In June of this year, the Supreme Court, in United States v. Windsor, held that Section 3 of the Defense of Marriage Act (“DOMA”) was unconstitutional, thereby recognizing same sex marriages for purposes of federal law.
On August 29, 2013, the IRS issued Revenue Ruling 2013-17 and a set of Frequently Asked Questions which provide guidance on how the IRS and Treasury will handle same sex marriages for tax related issues. Under the guidance, a same sex couple’s marital status is based on the laws of the state in which the ceremony was performed, not on the laws of the state where the couple resides. Therefore, if the couple was married in a state that recognizes same-sex marriage, they will be considered married for federal tax purposes, even if the state where they reside does not recognize the union. This guidance is to be applied prospectively, beginning on September 16, 2013.
Based on this guidance, effective September 16, 2013, same sex spouses must be treated the same as opposite sex spouses for purposes of the tax rules governing employee benefit plans. Here are some of the things you will need to consider:
- For defined benefit and defined contribution plans:
- The consent of the same sex spouse must be obtained for a participant’s choice of a non-spouse beneficiary for death benefits;
- If spousal consent is required for a loan from a defined contribution plan, the same sex spouse must consent;
- If the plan is subject to the spousal annuity rules (QJSAs and QPSAs), the same sex spouse will be eligible for the survivor annuity and will have to consent if the participant wants to elect another form of benefit;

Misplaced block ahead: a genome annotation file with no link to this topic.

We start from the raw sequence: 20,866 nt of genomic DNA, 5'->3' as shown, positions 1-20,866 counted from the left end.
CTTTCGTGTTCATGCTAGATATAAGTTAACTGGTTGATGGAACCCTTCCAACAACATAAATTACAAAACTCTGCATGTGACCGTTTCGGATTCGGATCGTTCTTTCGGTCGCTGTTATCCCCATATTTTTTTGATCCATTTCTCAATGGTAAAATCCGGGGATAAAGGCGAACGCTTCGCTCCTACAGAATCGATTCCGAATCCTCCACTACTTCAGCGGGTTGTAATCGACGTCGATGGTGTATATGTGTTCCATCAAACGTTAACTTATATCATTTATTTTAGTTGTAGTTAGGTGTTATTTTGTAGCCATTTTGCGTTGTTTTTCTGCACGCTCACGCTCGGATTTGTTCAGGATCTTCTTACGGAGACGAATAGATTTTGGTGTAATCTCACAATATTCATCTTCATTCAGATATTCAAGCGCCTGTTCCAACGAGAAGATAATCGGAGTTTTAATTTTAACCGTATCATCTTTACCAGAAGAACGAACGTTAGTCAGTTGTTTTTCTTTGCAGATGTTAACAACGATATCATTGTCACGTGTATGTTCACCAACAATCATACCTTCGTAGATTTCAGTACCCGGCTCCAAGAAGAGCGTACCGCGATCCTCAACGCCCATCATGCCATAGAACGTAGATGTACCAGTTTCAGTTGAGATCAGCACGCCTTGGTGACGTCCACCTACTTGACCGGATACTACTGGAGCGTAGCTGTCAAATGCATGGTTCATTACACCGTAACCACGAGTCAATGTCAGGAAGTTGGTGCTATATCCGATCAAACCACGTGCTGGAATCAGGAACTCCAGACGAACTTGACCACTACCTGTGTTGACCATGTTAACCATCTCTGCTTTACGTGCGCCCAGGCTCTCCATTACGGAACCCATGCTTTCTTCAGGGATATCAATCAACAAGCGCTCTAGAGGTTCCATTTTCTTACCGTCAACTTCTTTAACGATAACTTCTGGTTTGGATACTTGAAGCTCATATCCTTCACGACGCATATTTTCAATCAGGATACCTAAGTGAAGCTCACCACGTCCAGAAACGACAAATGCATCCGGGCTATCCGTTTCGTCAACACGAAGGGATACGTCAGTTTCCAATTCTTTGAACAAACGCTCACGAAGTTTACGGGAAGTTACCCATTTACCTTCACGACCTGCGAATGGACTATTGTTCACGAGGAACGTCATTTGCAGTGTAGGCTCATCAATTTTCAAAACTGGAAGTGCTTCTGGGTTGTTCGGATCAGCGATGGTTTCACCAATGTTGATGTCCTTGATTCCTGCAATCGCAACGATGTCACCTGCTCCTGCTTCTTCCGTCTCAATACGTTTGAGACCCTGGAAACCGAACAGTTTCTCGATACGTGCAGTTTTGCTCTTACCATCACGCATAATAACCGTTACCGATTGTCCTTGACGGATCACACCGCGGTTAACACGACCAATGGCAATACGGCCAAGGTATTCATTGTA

- The same sex spouse will have the tax benefits of a spousal rollover;
- The same sex spouse will have favorable minimum required distribution calculations for surviving spouse benefits; and
- Same sex spouses will be entitled to benefits provided under a Qualified Domestic Relations Order (“QDRO”) in the event of divorce.
- For health and welfare plans:
- At this time, the plan is not required to offer benefits to same sex spouses, so if your plan document references the federal definition of “spouse” and you want to continue the plan as it is, you will need to amend the definition to specifically exclude same sex spouses;
- If your plan already provided eligibility for same sex spouses, you no longer have to impute the value of the coverage to the income of your employee – all benefits provided will be free of federal tax (state tax may apply, though);
- The employer may recoup any Social Security and Medicare tax over-payments resulting from imputing income of benefits provided to same sex spouses for any open tax years.
- If you have a cafeteria plan that provides for pre-tax premiums, then an employee may pay the cost of the same sex spousal coverage through the cafeteria plan;
- HRAs, HSAs and FSAs may be used to cover expenses of a same-sex spouse; and
- Expenses for the care of a disabled same-sex spouse may be reimbursed through a dependent care FSA or dependent care assistance program.
Further guidance is expected on this topic from both the IRS and other government agencies – stay tuned!